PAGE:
It appears that in the majority of instances the intermediaries involved were members of FIMBRA, the Financial Intermediaries, Managers and Brokers Regulatory Association. None, so far as I am aware, was a licensed dealer. As FIMBRA was a recognised association of dealers under the old Act, its member firms did not require a licence and were not directly regulated by my Department. They were, however, required to comply with the rules of FIMBRA, which would have obliged them to exercise proper care before recommending investment products such as the Barlow Clowes schemes. Both FIMBRA and the Securities and Investments Board are looking closely into the relationship between Barlow Clowes and the intermediaries which recommended their products. FIMBRA has already prohibited from taking on new business the two firms which seem to have been responsible for much of the money from Britain which was placed with BCI.
Hon. Members have been pressing, tonight and previously, for me to make a statement on the question of compensation for investors in Barlow Clowes. I understand why they should press me in that way. On the general issue, it would be wrong for me—I think that this is accepted—to prejudge the findings of Sir Godfray's report. The object of the inquiry is to ascertain the facts. It would be nonsensical, having ordered the inquiry, if we were to commit ourselves in advance to a particular response on a series of, as yet, hypothetical possibilities. I know, and deeply regret, that the uncertainty of the position of investors must add to their distress, but until we have facts to go on I cannot say what the position on compensation will be, or ought to be.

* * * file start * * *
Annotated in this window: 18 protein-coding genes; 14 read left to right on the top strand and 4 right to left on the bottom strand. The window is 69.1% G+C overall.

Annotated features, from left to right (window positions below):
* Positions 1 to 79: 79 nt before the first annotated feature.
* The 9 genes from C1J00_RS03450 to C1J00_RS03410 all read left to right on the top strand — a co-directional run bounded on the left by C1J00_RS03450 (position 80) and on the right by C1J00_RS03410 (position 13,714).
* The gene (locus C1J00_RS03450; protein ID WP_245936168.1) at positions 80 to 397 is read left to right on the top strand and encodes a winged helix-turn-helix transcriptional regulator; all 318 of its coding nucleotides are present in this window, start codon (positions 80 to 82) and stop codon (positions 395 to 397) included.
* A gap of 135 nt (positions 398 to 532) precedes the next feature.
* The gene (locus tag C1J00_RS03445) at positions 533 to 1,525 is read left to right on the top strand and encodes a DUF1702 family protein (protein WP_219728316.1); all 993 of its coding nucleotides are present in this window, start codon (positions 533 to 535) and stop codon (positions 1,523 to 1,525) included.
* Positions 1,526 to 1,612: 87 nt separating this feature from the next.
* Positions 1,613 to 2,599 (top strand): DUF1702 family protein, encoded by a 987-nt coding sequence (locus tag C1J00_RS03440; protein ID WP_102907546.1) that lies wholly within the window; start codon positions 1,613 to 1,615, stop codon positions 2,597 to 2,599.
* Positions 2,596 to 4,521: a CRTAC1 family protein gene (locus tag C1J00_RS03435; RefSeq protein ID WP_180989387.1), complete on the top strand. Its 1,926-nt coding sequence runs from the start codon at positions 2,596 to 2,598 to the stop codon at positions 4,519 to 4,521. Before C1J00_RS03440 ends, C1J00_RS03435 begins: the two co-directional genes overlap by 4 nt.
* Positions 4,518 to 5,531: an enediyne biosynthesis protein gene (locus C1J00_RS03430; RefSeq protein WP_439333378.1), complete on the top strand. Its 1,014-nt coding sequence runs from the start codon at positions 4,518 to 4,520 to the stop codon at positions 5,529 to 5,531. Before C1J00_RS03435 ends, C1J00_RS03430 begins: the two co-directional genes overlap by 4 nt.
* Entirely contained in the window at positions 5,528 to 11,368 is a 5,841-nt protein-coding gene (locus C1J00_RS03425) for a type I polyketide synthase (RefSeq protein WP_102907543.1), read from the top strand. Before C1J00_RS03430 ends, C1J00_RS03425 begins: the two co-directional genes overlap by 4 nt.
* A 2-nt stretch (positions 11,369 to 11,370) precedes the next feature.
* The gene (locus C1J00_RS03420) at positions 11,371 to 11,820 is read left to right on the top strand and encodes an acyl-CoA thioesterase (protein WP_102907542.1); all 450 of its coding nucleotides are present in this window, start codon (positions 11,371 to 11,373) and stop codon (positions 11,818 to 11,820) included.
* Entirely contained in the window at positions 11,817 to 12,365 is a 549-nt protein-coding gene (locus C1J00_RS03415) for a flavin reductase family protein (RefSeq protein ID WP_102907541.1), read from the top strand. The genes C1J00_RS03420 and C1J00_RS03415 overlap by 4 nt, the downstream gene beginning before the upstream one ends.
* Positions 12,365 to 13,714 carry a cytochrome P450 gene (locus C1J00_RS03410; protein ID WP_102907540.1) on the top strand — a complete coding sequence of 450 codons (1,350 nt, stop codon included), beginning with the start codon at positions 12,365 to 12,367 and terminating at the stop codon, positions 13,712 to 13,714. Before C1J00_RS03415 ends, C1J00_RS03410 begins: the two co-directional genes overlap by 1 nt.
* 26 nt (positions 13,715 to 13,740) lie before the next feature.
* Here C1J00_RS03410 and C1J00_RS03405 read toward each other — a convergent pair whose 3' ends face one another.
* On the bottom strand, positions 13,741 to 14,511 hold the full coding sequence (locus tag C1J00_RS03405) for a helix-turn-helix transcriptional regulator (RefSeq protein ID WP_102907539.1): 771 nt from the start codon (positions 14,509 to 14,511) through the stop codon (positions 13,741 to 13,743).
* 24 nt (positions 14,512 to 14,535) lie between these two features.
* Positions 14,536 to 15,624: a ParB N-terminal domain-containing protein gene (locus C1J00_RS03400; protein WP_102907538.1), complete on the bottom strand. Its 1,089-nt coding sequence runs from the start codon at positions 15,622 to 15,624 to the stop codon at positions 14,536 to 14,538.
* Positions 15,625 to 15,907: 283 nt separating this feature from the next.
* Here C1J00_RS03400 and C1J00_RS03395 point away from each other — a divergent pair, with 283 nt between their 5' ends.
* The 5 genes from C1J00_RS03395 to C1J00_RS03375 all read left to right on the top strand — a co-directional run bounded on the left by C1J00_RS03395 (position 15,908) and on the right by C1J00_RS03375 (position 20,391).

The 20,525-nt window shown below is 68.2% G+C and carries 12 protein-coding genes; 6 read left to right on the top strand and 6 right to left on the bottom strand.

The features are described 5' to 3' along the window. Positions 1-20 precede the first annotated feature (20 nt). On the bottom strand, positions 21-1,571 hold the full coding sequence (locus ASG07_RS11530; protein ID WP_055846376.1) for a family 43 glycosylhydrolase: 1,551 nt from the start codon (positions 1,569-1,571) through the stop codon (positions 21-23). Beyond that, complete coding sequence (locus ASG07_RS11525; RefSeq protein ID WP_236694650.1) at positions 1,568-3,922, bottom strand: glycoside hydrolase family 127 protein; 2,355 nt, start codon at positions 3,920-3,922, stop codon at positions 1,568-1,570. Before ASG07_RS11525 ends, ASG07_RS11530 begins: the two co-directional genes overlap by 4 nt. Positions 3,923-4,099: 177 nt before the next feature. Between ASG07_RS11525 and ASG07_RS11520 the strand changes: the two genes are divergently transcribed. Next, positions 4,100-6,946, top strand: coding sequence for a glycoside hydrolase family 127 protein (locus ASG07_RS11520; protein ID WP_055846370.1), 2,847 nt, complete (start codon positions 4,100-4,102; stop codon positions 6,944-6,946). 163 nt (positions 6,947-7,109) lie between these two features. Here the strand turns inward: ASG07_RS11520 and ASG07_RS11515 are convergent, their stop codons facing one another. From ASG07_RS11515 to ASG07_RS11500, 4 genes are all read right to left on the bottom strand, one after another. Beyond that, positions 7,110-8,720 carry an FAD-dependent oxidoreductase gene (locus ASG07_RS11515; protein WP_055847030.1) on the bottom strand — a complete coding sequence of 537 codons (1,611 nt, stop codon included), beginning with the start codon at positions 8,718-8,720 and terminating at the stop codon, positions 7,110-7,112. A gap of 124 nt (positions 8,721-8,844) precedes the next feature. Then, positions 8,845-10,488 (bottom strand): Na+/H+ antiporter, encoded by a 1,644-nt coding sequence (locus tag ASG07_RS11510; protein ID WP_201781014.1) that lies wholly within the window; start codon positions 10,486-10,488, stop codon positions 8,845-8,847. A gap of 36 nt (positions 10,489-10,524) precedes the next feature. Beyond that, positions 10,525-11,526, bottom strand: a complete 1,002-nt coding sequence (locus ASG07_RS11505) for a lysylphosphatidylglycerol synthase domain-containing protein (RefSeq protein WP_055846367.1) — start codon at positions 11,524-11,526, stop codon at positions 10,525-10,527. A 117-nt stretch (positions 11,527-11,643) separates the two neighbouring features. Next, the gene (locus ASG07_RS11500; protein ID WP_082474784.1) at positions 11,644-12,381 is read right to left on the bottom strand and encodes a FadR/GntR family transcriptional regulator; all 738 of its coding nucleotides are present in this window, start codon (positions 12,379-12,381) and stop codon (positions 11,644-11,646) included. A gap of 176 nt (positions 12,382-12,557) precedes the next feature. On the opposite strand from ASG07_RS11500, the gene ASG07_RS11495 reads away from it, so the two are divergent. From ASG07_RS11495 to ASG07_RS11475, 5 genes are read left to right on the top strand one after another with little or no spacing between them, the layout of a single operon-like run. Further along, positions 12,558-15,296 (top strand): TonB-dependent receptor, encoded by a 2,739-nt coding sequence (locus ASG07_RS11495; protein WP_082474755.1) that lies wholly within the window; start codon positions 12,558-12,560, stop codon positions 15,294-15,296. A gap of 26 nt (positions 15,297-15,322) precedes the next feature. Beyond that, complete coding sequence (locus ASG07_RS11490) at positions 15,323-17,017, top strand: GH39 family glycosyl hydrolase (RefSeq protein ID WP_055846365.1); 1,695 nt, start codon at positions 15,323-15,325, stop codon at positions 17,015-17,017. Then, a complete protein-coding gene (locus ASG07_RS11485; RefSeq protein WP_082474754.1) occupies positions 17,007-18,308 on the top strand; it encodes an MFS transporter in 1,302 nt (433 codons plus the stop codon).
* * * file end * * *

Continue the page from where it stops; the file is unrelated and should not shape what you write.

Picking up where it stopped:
I am grateful for the balance which my hon. Friends who have contributed to the debate have brought to it and for the temperate way in which they have expressed themselves. I hope that they are reassured as to the urgency with which we are addressing this matter and the concern with which we are approaching it. There is no intention to cover up anything. We have expressed our determination that all these matters should be investigated as fully as possible.